Are you ready to tile your floor, but have noticed that the surface is not quite even throughout the room? Luckily, not all hope is lost, and tiling uneven floors is possible – it’s just a slightly different process that might require a little extra preparation and effort!
Whether you’re fixing limestone tiles or architectural porcelain tiles, when presented with an uneven floor, it’s crucial that you know how to create an appropriate surface to tile on. That’s why we’ve created this guide; to tell you everything you need to know about tiling on uneven floors. So, without further ado, read on to discover how to tile an uneven floor.
What is lippage?
’Lippage’ refers to an uneven appearance in floor tiles, specifically when some edges and corners are higher or lower than those adjacent. There are various reasons why this can happen, including poor execution when being laid or naturally occurring inconsistencies in the tiles.
How to tile an uneven floor
Depending on what floor surface you’re working with, the process that allows you to start tiling an uneven floor can differ. We’ve explained how you should go about tiling onto existing tiles, and how to start laying tiles on uneven concrete and wood.
For more information, whether you’ve already taken steps to levelling out your floor, or you’re looking to start a second project that doesn’t requiring tiling on uneven floors, discover out handy guide: how to prepare your floor for tiling.
Tiling onto uneven existing tiles
As long as any underlying tiles and substrate are still structurally sound, you can lay new tiles on top. If the existing tiles are uneven, however, you can take any of the following approaches:
- Remove the old tiles completely and lay an entirely new substrate to work from.
- Apply a self-levelling compound, which will give a smooth and even surface to tile on top of.
- Angle grind at any high spots that need evening out.
Laying tiles on uneven concrete floor
When it comes to laying tiles on uneven concrete floors, you’ll need to start by levelling the concrete surface.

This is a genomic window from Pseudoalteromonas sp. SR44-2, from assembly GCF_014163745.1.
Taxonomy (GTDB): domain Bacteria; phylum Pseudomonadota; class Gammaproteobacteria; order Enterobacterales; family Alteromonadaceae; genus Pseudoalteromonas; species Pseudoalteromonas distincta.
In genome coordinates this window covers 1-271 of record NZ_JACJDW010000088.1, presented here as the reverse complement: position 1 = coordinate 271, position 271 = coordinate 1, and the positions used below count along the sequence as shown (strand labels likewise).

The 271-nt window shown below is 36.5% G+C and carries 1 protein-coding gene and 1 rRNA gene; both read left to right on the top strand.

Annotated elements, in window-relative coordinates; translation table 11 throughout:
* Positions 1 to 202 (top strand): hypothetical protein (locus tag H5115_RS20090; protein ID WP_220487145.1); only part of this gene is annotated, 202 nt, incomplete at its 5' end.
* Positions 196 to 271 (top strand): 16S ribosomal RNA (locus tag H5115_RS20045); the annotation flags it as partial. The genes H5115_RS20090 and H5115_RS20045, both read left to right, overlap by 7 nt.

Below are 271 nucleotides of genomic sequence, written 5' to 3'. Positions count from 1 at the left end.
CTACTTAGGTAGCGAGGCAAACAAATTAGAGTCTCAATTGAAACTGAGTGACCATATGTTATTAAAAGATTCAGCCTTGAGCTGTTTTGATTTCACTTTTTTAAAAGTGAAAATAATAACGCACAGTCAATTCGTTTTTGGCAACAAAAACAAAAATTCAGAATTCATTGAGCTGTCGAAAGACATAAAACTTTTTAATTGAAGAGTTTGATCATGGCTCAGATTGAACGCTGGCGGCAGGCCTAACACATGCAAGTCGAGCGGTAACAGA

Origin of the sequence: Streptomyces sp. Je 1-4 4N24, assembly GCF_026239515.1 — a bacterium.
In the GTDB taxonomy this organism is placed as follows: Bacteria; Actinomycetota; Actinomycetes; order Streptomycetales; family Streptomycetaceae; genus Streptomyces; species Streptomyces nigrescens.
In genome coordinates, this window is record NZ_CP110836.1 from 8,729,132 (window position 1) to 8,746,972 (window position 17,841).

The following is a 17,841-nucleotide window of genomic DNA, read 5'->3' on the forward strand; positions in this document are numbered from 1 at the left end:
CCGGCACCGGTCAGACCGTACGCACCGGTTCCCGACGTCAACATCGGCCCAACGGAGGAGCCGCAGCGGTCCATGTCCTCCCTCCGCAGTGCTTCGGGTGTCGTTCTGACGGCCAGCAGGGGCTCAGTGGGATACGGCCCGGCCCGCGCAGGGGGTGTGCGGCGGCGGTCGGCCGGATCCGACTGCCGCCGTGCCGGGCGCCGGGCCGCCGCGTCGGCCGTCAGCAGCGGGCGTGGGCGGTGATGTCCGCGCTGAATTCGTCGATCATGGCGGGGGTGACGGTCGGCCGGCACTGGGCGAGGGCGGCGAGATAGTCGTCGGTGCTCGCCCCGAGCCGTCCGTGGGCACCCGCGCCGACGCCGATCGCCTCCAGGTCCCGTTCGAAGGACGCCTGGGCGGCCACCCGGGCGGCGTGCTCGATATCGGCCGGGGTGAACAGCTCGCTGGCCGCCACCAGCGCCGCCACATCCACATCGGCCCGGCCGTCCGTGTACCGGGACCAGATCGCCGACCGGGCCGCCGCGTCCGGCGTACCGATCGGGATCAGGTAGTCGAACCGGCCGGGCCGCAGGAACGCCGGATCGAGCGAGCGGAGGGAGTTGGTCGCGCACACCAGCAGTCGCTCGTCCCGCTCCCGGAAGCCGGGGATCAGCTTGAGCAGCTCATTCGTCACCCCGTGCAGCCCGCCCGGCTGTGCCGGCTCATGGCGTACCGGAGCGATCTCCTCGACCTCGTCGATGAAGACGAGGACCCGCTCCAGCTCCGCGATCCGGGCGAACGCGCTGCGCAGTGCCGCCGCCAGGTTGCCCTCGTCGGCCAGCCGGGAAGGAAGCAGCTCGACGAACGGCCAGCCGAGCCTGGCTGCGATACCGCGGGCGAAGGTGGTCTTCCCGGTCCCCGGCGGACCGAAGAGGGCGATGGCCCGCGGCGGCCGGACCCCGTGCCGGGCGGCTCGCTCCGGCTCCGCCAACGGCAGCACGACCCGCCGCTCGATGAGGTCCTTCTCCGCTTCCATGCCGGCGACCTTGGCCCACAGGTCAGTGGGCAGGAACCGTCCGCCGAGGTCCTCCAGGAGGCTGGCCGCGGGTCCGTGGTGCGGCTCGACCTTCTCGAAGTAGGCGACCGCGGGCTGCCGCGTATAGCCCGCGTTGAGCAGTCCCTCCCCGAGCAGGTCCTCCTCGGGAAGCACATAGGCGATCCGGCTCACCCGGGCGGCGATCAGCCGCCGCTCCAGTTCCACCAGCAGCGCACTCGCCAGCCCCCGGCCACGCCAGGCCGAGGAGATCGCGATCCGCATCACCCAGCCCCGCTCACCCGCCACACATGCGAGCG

- Prepare your space: Remove any furniture and anything else in the room, leaving an empty floor space. Sweep it clean of any dust, before dampening the surface, focusing on any cracks or holes.
- Start on the surface repairs: For any cracks, use a concrete filler bottle, to completely seal up any cracks and leave to fully dry before continuing. If necessary, you can use a concrete grinder to level out any spots that are noticeably high.
- Apply primer: Evenly spread a coat of concrete leveller primer across the surface, and let it dry completely.
- Mix the compound and pour: Mix together your compound according to the instructions provided, before pouring onto subfloor. Spread your compound around to ensure you’ve fully covered the area - you might need to work quickly before the compound begins to set!
- Start laying your tiles: Once you’re happy with the even surface, you can start tiling on the concrete floor.
Tiling on uneven wooden floors
Over time, it’s completely normal for wooden flooring to become slightly misshapen, wonky, and uneven. However, laying tiles requires that you first level out the wooden flooring.
Start by looking at the wooden floor surface as a whole. This involves checking for any rotten or loose spots which will need replacing as a priority. You should also keep an eye out for any protruding nails or screws. At this stage, you should also sand down any raised floorboards. After you’re finished, you can move onto tiling onto your wooden floor.
Choosing the right screed for uneven flooring
Floor screeds are very useful when it comes to levelling and tiling onto uneven floor surfaces, with the main types being sand and cement, and calcium sulphate (anhydrite). But why does your choice of screed matter? Well, simply put, the wrong type of screed could contribute to tile peeling and de-bonding.
- Sand and cement screed (also called ‘traditional’ screed) is usually made with a 1:4.5 ratio of cement to sharp sand. While it’s a cost-effective option and easy to prepare, it’s not necessarily the ideal option for uneven flooring as it can leave a patchy, rough finish. You’ll also likely need to use a self-levelling compound before tiling.
- Anhydrite screed is easy to lay and not overly expensive, and, because of its liquid form it’s often described as a self-smoothing ‘leveller’. Of the two, anhydrite will leave a much more level surface.
Learning the proper technique behind tiling an uneven floor is not only important for the aesthetic of your home, but safety too. If you’ve got any other DIY tiling-related projects planned, our tile installation advice page has all the information you need. Alternatively, you can always get in touch with our team for professional assistance.